Those churches were all either destroyed (in the latter cases) or driven to the very edge of society (in the case of the two former groups). Indeed, what little remained of the historic churches of the Middle East has been largely eradicated by ISIS.

Thus we need to first figure out why these churches were destroyed or simply made into permanent extreme minorities. There are a number of factors in play:

In some cases, the church was closely tied to a ruling elite and when that elite was overthrown the church lost its standing and was crushed.
In other cases, the faith was actually only professed by a small minority of social elites and never penetrated into the mass population.

Finally, in still other cases, Christian identity has become conflated with a set of other characteristics or cultural values which, over time, erode the distinctly Christian characteristics of a people. So there is still a superficial Christianity, but it is badly compromised by its close ties to nationalism. Greece is a good example of this as somewhere between 88 and 98% of the population profess to be Greek Orthodox but only 27% of those people actually attend church weekly. Elsewhere in Europe the numbers are even more dire. In Denmark, 80% of the population is Lutheran but only 3% attend any kind of church service weekly. This critique also applies to cities and states in the USA that are historically Catholic, such as Chicago or Boston. The gap between those who claim to adhere to a specific faith and those who attend church weekly is enormous.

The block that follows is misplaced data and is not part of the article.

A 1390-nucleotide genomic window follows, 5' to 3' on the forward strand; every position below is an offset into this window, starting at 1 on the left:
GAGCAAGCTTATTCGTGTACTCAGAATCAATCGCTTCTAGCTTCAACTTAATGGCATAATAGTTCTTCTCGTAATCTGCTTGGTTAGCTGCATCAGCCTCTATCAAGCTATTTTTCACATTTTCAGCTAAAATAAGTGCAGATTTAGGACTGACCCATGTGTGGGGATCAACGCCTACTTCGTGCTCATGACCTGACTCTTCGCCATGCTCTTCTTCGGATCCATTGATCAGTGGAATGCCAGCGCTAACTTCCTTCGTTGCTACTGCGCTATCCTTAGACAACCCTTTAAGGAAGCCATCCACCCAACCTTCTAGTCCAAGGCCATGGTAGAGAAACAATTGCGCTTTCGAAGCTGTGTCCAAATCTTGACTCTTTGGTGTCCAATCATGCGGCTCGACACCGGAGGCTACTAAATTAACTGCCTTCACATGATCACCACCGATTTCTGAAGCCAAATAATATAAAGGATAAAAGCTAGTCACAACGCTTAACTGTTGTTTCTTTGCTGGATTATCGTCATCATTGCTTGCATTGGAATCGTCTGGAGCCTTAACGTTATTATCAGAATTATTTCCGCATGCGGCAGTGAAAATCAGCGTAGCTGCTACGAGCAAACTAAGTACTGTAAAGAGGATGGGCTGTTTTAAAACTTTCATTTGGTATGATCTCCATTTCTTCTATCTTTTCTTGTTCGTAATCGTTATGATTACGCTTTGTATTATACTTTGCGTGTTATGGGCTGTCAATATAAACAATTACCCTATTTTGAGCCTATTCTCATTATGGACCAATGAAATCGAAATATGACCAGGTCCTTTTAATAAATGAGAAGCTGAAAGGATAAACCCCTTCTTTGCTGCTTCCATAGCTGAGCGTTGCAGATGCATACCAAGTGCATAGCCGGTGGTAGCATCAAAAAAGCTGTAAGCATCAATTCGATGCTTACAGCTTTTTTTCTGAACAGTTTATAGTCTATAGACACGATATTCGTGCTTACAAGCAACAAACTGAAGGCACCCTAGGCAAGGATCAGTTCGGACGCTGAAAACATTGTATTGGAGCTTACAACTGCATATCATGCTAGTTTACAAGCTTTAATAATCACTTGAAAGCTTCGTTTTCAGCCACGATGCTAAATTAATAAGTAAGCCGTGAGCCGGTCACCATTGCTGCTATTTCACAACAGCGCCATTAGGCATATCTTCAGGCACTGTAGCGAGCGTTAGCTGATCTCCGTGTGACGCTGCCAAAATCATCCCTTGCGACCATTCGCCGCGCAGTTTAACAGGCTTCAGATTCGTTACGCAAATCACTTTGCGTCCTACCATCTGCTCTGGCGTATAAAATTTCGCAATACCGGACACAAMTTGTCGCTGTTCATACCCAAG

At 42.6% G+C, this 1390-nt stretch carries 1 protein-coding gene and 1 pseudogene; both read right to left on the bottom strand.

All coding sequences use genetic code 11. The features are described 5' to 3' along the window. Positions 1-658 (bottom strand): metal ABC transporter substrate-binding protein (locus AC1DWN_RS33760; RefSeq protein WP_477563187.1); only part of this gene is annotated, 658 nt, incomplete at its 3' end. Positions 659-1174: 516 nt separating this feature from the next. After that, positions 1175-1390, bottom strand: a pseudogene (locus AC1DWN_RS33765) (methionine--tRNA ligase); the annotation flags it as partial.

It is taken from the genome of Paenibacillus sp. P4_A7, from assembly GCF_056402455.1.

What all this means is that there are a number of conditions that have historically caused local churches to crumble and regional churches to disappear or lapse into a kind of permanent minority status. And the key thing to get clear is that this is very much a live possibility in the United States.

Read the rest

Church, FOR God, BY God. Reformed vs Evangelical Worship

8 Apr

It seems that the “church is for the unchurched” crowd in evangelicalism gets things exactly backwards. The priority seems to be to design church/worship around what is pleasing to the unchurched, then the churched, then God, sadly in that order. Shouldn’t it be exactly the reverse? Shouldn’t church be designed FOR God (what pleases Him) and BY God (according to His biblical methodology)? What does the bible say? What are the dangers of doing church according to our own designs?

Calvin: First, it tends greatly to establish God’s authority that we do not follow our own pleasure, but depend entirely on his sovereignty; and secondly, such is our folly, that when we are left at liberty, all we are able to do is to go astray. And then when once we have turned aside from the right path, there is no end to our wanderings, until we get buried under a multitude of superstitions.”